PRIME Series on Research and Innovation Policy in Europe
Edited by Massimo G. Colombo, Luca Grilli, Lucia Piscitello and Cristina Rossi-Lamastra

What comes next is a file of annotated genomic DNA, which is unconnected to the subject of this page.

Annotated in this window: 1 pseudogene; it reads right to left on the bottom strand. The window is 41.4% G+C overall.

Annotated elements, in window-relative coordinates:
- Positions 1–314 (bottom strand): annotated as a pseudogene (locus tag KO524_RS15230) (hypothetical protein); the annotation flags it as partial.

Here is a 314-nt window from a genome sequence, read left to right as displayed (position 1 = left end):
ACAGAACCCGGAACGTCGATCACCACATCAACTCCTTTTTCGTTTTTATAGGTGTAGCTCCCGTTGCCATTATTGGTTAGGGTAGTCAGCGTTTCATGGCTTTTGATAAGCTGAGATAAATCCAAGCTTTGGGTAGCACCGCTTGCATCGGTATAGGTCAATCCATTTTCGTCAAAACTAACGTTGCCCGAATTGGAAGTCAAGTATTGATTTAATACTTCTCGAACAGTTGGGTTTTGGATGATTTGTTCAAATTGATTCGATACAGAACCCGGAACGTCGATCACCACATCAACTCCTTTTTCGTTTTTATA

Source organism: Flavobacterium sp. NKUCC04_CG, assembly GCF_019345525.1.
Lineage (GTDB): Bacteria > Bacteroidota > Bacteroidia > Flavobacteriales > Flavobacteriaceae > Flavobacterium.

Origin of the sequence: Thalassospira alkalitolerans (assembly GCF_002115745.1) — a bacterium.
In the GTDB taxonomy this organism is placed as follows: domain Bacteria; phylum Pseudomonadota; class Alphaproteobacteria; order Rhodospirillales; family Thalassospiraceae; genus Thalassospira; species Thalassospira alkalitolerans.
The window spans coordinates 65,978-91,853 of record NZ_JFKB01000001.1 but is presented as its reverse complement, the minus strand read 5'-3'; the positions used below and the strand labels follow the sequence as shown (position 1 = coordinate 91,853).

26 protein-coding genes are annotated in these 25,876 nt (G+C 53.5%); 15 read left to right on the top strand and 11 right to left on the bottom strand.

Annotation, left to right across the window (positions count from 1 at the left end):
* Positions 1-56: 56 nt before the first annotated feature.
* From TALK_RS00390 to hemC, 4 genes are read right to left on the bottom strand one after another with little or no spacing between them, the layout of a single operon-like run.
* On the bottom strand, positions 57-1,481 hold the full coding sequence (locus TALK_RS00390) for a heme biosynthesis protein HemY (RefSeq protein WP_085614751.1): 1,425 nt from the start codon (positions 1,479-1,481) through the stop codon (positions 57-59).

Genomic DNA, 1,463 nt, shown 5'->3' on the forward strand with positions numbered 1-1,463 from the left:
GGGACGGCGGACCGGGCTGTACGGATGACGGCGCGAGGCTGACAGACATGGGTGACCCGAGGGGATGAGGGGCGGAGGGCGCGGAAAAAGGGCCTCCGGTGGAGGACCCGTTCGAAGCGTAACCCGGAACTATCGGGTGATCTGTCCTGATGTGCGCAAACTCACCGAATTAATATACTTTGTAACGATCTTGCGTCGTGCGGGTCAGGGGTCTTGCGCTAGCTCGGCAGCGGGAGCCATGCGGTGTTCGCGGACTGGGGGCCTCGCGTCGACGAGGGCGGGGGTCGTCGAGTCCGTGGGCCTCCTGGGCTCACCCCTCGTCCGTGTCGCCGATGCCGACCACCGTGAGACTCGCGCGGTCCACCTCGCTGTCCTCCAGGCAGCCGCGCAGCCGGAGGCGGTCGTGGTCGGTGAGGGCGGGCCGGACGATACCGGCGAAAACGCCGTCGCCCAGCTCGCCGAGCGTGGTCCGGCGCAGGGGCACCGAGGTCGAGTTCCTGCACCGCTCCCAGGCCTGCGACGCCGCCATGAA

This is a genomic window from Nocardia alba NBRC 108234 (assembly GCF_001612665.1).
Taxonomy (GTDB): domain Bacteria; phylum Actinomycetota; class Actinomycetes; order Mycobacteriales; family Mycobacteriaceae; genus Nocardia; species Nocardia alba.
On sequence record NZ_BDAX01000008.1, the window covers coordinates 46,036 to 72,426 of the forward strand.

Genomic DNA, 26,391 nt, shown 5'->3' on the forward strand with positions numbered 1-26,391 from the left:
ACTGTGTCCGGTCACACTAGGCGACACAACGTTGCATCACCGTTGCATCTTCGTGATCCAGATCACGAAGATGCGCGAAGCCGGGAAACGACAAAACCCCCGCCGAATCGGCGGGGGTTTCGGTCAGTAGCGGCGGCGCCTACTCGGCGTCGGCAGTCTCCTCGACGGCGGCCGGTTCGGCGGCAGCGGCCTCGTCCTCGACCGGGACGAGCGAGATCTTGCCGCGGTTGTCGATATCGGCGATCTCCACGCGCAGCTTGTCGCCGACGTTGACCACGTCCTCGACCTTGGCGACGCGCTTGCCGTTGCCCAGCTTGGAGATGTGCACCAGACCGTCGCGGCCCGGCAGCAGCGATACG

Massimo G. Colombo, Luca Grilli, Lucia Piscitello and Cristina Rossi-Lamastra Scientific achievements that make technological progress and the spread of innovations into economies possible are considered key factors in achieving sustainable economic growth and increasing overall welfare. The significance of science, technology and innovation (STI) as key elements of economic growth is well established in the economics literature. Although the micro-level transmission mechanisms that translate scientific knowledge into economic growth are far from being fully investigated and understood, the idea that the growth of an economic system ultimately depends on its capacity to produce new knowledge in a broad sense is a fil rouge that characterizes all the recent history of economic thought. To list just a few milestones along this path, one may start with Schumpeter and his celebrated Theory of Economic Development of 1934, and arrive at the endogenous growth theory of the 1990s (see Aghion and Howitt 1997). Along the way, it is worth mentioning Solow’s studies (1956, 1957) on technological changes and innovation as key components driving total factor productivity; Schmookler’s work (1966) on the importance of demand-pull factors for determining innovation – emblematically titled Invention and Economic Growth – and Freeman et al.’s (1982) famous study on the interdependencies between unemployment and technological changes in shaping long economic waves and economic development. Science and innovation have undoubtedly played a key role in the past. However, their role has become more and more crucial in the present and will continue to be so in the future (OECD 2010)...